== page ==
With the public vote to decide whether Nassau residents are willing to float a $400 million bond just four days away, the rhetoric is heating up on both sides of the massive development project.
“I am outraged that Nassau County Executive Ed Mangano and the Republican-controlled legislature scheduled a referendum vote when a large number of residents will be on vacation, particularly when the general election is just about three months away,” said Gary Port, Democratic candidate for Hempstead town supervisor. “While the scheduling of this vote is of great concern to me, it is imperative that every voter exercises their right on Aug. 1.”
At a Thursday press conference, the Association for a Better Long Island (ABLI) demanded that the Nassau County Finance Authority (NIFA) block the Coliseum project from affecting Nassau County taxpayers, regardless of the outcome of the vote.
“There is a million-dollar campaign underway to convince homeowners that more debt and taxes is a good thing in Nassau County," ABLI Executive Board member Mark Hamer said. "That is insanity and NIFA knows it. The authority must play its role of cop and publicly call this dead on arrival or risk abdicating its responsibility to be the last responsible adult in Mineola.”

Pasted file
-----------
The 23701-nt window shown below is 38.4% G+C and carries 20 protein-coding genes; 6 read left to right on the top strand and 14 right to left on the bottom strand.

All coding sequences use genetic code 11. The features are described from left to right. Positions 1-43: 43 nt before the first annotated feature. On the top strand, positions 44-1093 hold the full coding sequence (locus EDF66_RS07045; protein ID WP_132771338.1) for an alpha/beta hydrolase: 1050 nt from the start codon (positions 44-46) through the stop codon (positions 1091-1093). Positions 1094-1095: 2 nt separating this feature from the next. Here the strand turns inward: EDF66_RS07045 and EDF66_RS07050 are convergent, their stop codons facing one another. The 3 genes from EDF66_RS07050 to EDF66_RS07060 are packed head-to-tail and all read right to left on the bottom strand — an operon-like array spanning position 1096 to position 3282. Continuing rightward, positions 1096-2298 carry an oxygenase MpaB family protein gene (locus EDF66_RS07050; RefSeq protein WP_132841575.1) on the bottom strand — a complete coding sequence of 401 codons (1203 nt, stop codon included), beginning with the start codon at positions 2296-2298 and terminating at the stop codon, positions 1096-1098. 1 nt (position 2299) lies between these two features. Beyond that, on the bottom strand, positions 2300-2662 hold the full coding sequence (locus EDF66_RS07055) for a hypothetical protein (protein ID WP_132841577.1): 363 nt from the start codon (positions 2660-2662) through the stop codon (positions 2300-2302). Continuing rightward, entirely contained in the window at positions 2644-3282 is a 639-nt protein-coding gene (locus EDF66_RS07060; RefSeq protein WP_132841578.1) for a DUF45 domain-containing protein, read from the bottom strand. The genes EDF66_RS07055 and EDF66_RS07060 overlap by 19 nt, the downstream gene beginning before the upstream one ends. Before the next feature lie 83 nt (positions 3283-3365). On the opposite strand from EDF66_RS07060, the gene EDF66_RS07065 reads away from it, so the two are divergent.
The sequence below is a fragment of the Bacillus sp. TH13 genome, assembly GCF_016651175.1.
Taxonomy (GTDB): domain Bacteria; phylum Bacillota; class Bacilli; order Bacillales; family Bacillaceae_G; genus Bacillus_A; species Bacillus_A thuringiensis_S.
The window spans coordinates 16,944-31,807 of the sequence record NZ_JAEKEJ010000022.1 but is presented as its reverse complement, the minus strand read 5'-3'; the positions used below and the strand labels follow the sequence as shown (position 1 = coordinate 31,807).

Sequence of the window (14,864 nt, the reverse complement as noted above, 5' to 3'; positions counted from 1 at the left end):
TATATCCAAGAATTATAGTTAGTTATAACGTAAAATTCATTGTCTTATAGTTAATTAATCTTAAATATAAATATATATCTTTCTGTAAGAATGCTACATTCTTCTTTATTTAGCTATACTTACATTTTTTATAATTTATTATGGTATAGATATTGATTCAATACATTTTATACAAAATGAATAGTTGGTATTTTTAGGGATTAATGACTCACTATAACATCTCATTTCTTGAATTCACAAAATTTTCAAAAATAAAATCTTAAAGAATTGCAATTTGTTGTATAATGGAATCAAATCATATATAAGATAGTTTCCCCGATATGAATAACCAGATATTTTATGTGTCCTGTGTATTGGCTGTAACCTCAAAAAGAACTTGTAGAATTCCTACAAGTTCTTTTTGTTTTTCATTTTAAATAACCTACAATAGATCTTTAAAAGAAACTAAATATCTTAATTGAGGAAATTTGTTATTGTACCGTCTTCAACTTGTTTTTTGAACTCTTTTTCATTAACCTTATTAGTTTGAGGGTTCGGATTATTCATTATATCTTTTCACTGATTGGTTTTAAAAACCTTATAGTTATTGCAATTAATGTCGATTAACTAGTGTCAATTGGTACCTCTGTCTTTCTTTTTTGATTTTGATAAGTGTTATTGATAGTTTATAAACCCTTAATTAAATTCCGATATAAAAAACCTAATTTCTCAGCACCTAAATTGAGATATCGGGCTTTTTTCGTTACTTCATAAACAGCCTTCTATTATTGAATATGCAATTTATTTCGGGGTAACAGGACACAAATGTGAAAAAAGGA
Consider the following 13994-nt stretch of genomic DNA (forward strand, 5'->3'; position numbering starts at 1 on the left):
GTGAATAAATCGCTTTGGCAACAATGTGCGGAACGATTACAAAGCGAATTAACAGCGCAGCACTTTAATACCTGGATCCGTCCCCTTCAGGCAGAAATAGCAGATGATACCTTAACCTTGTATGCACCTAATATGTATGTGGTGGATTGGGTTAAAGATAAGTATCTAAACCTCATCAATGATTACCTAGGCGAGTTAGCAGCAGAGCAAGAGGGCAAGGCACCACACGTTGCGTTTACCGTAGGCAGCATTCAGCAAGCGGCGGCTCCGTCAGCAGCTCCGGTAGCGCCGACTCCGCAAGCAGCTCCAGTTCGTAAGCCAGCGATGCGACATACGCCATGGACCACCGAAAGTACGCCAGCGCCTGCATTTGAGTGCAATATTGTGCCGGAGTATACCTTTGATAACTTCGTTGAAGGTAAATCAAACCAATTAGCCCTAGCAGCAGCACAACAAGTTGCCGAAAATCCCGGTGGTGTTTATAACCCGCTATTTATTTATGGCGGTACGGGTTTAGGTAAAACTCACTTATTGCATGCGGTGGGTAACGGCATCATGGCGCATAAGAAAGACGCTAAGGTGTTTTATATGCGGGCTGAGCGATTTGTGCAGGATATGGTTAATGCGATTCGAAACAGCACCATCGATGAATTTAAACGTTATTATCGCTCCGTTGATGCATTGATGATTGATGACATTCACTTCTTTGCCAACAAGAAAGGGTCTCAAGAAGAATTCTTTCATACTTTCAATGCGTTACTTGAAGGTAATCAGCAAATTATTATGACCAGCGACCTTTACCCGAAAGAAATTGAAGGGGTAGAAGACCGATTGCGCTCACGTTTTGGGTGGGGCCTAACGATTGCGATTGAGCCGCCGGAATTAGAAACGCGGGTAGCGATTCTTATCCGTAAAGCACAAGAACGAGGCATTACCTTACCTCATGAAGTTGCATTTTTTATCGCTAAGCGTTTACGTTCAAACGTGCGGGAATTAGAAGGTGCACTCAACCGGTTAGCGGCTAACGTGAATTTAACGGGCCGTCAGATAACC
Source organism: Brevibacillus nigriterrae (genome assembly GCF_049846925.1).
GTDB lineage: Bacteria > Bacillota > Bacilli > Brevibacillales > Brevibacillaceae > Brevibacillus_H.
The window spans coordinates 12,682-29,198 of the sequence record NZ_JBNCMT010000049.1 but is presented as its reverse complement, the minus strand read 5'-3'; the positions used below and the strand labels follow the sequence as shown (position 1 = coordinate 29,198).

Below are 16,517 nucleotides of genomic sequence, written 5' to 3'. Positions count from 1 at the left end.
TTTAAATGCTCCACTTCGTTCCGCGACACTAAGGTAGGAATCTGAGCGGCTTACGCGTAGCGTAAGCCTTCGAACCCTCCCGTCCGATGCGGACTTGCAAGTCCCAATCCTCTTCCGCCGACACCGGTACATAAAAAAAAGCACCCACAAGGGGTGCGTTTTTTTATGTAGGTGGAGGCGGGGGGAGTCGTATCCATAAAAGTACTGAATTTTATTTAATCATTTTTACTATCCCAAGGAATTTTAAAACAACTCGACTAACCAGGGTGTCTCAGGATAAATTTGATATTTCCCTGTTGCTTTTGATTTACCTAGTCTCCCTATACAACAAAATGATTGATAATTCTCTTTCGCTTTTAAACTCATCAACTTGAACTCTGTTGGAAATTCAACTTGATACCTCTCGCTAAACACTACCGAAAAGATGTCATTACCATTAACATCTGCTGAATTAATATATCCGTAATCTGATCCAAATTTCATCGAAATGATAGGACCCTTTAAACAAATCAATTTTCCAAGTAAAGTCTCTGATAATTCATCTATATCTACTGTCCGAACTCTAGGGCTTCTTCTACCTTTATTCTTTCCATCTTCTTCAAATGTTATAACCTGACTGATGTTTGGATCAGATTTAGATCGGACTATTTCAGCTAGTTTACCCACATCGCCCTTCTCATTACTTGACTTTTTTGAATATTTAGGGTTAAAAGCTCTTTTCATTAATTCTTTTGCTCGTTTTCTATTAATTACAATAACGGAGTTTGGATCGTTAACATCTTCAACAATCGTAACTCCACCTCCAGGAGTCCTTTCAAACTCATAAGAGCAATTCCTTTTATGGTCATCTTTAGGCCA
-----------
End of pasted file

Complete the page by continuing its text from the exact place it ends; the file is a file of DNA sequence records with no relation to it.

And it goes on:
However Nassau County Executive Ed Mangano said ABLI is distorting the facts.
"Despite ABLI demands for development rights at the HUB, Nassau County will not give into the pressure of a multi-millionaire developer organization," Mangao said. "The lease agreement is clear. The people of Nassau County retain development rights at the site of Nassau Veterans Memorial Coliseum. Should the public referendum pass on Monday and a sports-entertainment destination center be created, the land surrounding the new arena will become more valuable and residents will profit from that increase in value when the county seeks complimentary development."
Still, Nassau County Democratic Chairman Jay Jacobs says a yes vote will increase taxes.
"Anyone who votes for this deal is voting to increase their own taxes every year for the next 30 years," Jacobs said. "Publicly financed arenas do not pay for themselves, and taxpayers will get stuck with the bill for this foolish project."